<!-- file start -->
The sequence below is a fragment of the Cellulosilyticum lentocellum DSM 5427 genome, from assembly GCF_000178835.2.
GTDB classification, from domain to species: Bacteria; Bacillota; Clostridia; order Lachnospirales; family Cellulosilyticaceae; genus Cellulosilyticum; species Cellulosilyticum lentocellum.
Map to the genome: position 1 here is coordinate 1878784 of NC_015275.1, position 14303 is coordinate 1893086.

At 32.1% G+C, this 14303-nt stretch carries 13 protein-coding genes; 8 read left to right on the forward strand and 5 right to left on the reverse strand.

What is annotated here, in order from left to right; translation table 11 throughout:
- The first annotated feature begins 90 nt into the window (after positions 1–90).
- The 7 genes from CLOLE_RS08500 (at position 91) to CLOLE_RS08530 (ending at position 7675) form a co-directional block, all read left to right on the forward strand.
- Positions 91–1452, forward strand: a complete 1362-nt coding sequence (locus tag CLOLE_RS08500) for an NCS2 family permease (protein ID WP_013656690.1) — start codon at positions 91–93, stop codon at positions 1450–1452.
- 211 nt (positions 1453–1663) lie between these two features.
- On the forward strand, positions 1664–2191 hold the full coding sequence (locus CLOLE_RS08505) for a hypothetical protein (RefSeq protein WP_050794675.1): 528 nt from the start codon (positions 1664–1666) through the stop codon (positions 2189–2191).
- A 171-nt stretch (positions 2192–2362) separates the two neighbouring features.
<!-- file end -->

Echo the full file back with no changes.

The sequence below is a fragment of the Cellulosilyticum lentocellum DSM 5427 genome, from assembly GCF_000178835.2.
GTDB classification, from domain to species: Bacteria; Bacillota; Clostridia; order Lachnospirales; family Cellulosilyticaceae; genus Cellulosilyticum; species Cellulosilyticum lentocellum.
Map to the genome: position 1 here is coordinate 1878784 of NC_015275.1, position 14303 is coordinate 1893086.

At 32.1% G+C, this 14303-nt stretch carries 13 protein-coding genes; 8 read left to right on the forward strand and 5 right to left on the reverse strand.

What is annotated here, in order from left to right; translation table 11 throughout:
- The first annotated feature begins 90 nt into the window (after positions 1–90).
- The 7 genes from CLOLE_RS08500 (at position 91) to CLOLE_RS08530 (ending at position 7675) form a co-directional block, all read left to right on the forward strand.
- Positions 91–1452, forward strand: a complete 1362-nt coding sequence (locus tag CLOLE_RS08500) for an NCS2 family permease (protein ID WP_013656690.1) — start codon at positions 91–93, stop codon at positions 1450–1452.
- 211 nt (positions 1453–1663) lie between these two features.
- On the forward strand, positions 1664–2191 hold the full coding sequence (locus CLOLE_RS08505) for a hypothetical protein (RefSeq protein WP_050794675.1): 528 nt from the start codon (positions 1664–1666) through the stop codon (positions 2189–2191).
- A 171-nt stretch (positions 2192–2362) separates the two neighbouring features.